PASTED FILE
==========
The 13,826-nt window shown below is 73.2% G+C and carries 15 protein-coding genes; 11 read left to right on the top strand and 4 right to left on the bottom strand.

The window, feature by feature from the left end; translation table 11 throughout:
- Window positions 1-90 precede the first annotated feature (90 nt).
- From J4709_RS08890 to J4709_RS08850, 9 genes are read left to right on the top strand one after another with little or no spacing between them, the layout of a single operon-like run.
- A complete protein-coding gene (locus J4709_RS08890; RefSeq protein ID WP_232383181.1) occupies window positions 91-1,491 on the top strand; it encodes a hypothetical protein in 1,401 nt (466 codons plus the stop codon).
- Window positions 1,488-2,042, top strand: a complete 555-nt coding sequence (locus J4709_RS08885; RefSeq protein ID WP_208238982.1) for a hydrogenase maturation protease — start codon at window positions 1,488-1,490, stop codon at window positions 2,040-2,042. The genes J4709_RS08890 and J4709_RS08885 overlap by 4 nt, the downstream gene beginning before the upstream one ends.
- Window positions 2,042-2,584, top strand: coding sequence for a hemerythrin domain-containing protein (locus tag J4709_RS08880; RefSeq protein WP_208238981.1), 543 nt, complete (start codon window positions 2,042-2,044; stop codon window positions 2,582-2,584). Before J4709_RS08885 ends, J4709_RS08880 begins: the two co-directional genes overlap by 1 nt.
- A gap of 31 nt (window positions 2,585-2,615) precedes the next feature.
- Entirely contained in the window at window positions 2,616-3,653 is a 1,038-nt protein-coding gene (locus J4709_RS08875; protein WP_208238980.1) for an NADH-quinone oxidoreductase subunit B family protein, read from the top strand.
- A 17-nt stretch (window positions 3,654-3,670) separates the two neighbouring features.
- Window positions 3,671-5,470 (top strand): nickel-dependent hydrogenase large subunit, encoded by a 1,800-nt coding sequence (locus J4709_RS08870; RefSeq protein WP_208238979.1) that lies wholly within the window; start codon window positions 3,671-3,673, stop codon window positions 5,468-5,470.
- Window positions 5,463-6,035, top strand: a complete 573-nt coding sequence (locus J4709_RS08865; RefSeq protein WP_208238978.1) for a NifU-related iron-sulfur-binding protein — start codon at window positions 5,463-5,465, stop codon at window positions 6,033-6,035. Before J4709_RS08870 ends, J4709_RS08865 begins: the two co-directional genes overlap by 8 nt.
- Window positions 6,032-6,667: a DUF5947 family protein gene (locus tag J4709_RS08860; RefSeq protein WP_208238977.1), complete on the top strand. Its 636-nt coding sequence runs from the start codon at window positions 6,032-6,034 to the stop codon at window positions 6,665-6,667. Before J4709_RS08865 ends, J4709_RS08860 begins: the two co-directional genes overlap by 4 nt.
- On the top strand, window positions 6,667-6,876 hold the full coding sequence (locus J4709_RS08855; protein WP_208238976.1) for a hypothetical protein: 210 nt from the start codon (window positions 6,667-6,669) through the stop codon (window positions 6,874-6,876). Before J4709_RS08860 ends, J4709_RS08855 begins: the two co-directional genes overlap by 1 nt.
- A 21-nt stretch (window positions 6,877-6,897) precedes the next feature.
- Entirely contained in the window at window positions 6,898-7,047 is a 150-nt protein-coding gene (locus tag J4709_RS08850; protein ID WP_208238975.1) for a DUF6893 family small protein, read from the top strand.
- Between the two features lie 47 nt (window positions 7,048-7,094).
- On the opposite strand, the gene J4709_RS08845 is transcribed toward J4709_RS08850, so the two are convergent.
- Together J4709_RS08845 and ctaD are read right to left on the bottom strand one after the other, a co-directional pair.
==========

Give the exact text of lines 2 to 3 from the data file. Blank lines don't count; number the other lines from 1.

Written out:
The window, feature by feature from the left end; translation table 11 throughout:
- Window positions 1-90 precede the first annotated feature (90 nt).